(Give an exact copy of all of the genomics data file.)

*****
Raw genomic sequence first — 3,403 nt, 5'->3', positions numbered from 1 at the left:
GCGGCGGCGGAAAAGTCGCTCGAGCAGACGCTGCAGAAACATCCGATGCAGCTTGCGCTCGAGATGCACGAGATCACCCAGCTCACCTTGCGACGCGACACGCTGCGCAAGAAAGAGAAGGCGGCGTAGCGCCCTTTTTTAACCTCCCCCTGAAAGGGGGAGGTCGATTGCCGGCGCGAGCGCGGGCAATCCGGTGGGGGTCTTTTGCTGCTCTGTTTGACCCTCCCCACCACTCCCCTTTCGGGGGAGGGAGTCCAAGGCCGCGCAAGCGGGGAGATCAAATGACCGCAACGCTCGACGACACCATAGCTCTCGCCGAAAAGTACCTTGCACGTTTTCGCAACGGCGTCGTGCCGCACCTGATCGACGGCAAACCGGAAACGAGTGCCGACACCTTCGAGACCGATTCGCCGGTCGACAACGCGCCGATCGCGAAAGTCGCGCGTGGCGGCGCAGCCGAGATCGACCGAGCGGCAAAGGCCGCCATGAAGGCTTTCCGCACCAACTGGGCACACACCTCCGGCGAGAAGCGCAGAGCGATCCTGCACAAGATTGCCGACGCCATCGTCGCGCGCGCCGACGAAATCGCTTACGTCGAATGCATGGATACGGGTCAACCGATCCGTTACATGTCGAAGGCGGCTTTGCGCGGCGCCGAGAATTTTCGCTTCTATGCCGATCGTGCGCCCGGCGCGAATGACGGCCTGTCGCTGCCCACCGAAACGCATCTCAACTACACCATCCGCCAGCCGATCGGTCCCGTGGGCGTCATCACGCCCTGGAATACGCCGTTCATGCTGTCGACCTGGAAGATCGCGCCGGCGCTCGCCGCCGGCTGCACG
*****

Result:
Raw genomic sequence first — 3,403 nt, 5'->3', positions numbered from 1 at the left:
GCGGCGGCGGAAAAGTCGCTCGAGCAGACGCTGCAGAAACATCCGATGCAGCTTGCGCTCGAGATGCACGAGATCACCCAGCTCACCTTGCGACGCGACACGCTGCGCAAGAAAGAGAAGGCGGCGTAGCGCCCTTTTTTAACCTCCCCCTGAAAGGGGGAGGTCGATTGCCGGCGCGAGCGCGGGCAATCCGGTGGGGGTCTTTTGCTGCTCTGTTTGACCCTCCCCACCACTCCCCTTTCGGGGGAGGGAGTCCAAGGCCGCGCAAGCGGGGAGATCAAATGACCGCAACGCTCGACGACACCATAGCTCTCGCCGAAAAGTACCTTGCACGTTTTCGCAACGGCGTCGTGCCGCACCTGATCGACGGCAAACCGGAAACGAGTGCCGACACCTTCGAGACCGATTCGCCGGTCGACAACGCGCCGATCGCGAAAGTCGCGCGTGGCGGCGCAGCCGAGATCGACCGAGCGGCAAAGGCCGCCATGAAGGCTTTCCGCACCAACTGGGCACACACCTCCGGCGAGAAGCGCAGAGCGATCCTGCACAAGATTGCCGACGCCATCGTCGCGCGCGCCGACGAAATCGCTTACGTCGAATGCATGGATACGGGTCAACCGATCCGTTACATGTCGAAGGCGGCTTTGCGCGGCGCCGAGAATTTTCGCTTCTATGCCGATCGTGCGCCCGGCGCGAATGACGGCCTGTCGCTGCCCACCGAAACGCATCTCAACTACACCATCCGCCAGCCGATCGGTCCCGTGGGCGTCATCACGCCCTGGAATACGCCGTTCATGCTGTCGACCTGGAAGATCGCGCCGGCGCTCGCCGCCGGCTGCACG